11.

J. Yu, Z. Jia, and G. K. Chang, “All-optical mixer based on cross-absorption modulation in electroabsorption modulator,” IEEE Photon. Technol. Lett. 17(11), 2421–2423 (2005). [CrossRef]

12.

H. S. Chung, R. Inohara, K. Nishimura, and M. Usami, “40-Gb/s NRZ wavelength conversion with 3R regeneration using an EA modulator and SOA polarization-discriminating delay interferometer,” IEEE Photon. Technol. Lett. 18(2), 337–339 (2006). [CrossRef]

13.

K. Nishimura, R. Inohara, M. Usami, and S. Akiba, “All-optical wavelength conversion by electroabsorption modulator,” IEEE J. Sel. Top. Quantum Electron. 11(1), 278–284 (2005). [CrossRef]

14.

N. E. Dahdah, J. Decobert, A. Shen, S. Bouchoule, C. Kazmierski, G. Aubin, B.-E. Benkelfat, and A. Ramdane, “New design of InGaAs–InGaAlAs MQW Electroabsorption modulator for high-speed all-optical wavelength conversion,” IEEE Photon. Technol. Lett. 16(10), 2302–2304 (2004). [CrossRef]

15.

S. Hojfeldt and J. Mork, “Modeling of carrier dynamics in quantum-well Electroabsorption modulators,” IEEE J. Sel. Top. Quantum Electron. 8(6), 1265–1276 (2002). [CrossRef]

16.

T. Otani, T. Miyazaki, and S. Yamamoto, “Optical 3R regenerator using wavelength converters based on Electroabsorption modulator for all-optical network applications,” IEEE Photon. Technol. Lett. 12(4), 431–433 (2000). [CrossRef]

17.

L. D. Landau and E. M. Lifshitz, Quantum Mechanics, Non-Relativistic Theory, 3rd ed. 178–181 (1977).

18.

A. M. Fox, D. A. B. Miller, G. Livescu, J. E. Cunningham, and W. Y. Jan, “Quantum well carrier sweep out: Relation to Electroabsorption and exciton saturation,” IEEE J. Quantum Electron. 27(10), 2281–2295 (1991). [CrossRef]

19.

D. A. B. Miller, D. S. Chemla, T. C. Damen, A. C. Gossard, W. Wiegmann, T. H. Wood, and C. A. Burrus, “Electric field dependence of optical absorption near the band gap of quantum-well structures,” Phys. Rev. B Condens. Matter 32(2), 1043–1060 (1985). [CrossRef] [PubMed]

20.

J. Minch, S. H. Park, T. Keating, and S. L. Chuang, “Theory and experiment of In1-xGaxAsyP1-y and In1-x-yGaxAlyAs long-wavelength strained quantum-well lasers,” IEEE J. Quantum Electron. 35, 771–782 (1999). [CrossRef]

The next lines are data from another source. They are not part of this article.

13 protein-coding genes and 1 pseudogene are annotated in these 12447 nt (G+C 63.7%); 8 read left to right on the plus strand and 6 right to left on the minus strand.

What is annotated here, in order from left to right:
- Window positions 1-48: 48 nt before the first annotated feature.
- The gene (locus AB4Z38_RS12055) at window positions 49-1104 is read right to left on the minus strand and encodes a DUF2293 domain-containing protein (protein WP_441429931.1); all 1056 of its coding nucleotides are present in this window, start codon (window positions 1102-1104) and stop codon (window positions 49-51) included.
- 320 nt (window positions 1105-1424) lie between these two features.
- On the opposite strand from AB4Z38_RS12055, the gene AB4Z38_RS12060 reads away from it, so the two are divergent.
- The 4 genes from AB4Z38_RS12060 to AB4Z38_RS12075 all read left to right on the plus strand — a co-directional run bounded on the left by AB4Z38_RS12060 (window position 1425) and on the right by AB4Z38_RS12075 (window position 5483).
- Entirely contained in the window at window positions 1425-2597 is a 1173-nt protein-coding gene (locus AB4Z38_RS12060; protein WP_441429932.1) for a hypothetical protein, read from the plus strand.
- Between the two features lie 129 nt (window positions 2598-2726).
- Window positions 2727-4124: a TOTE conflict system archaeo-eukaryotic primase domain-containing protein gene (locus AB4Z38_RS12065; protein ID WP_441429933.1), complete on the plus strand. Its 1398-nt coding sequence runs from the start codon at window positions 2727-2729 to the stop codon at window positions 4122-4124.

21.

F.-Z. Lin, Y.-J. Chiu, S. A. Tsai, and T.-H. Wu, “Laterally tapered undercut active waveguide fabricated by simple wet etching method for vertical waveguide directional coupler,” Opt. Express 16(11), 7588–7594 (2008). [CrossRef] [PubMed]

OCIS Codes
(230.1150) Optical devices : All-optical devices
(230.4205) Optical devices : Multiple quantum well (MQW) modulators
(130.7405) Integrated optics : Wavelength conversion devices

ToC Category:
Optical Devices

History
Original Manuscript: October 5, 2011
Revised Manuscript: November 18, 2011
Manuscript Accepted: November 20, 2011
Published: December 14, 2011

Citation
Tsu-Hsiu Wu, Jui-Pin Wu, and Yi-Jen Chiu, "Field-driven all-optical wavelength converter using novel InGaAsP/InAlGaAs quantum wells," Opt. Express 19, 26645-26650 (2011)
http://www.opticsinfobase.org/oe/abstract.cfm?URI=oe-19-27-26645


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References

  1. M. Onishi, T. Okuno, T. Kashiwada, S. Ishikawa, N. Akasaka, and M. Nishimura, “Highly nonlinear dispersion-shifted fibers and their application to broadband wavelength converter,” Opt. Fiber Technol.4(2), 204–214 (1998). [CrossRef]
  2. M. Dinu, F. Quochi, and H. Garcia, “Third-order nonlinearities in silicon at telecom wavelengths,” Appl. Phys. Lett.82(18), 2954–2956 (2003). [CrossRef]
  3. M. N. Sysak, J. W. Raring, J. S. Barton, M. Dummer, A. Tauke-Pedretti, H. N. Poulsen, D. J. Blumenthal, and L. A. Coldren, “Single-chip, widely-tunable 10Gbit.s photocurrent-driven wavelength converter incorporating a monolithically integrated laser transmitter and optical receiver,” Electron. Lett.42(11), 657–658 (2006). [CrossRef]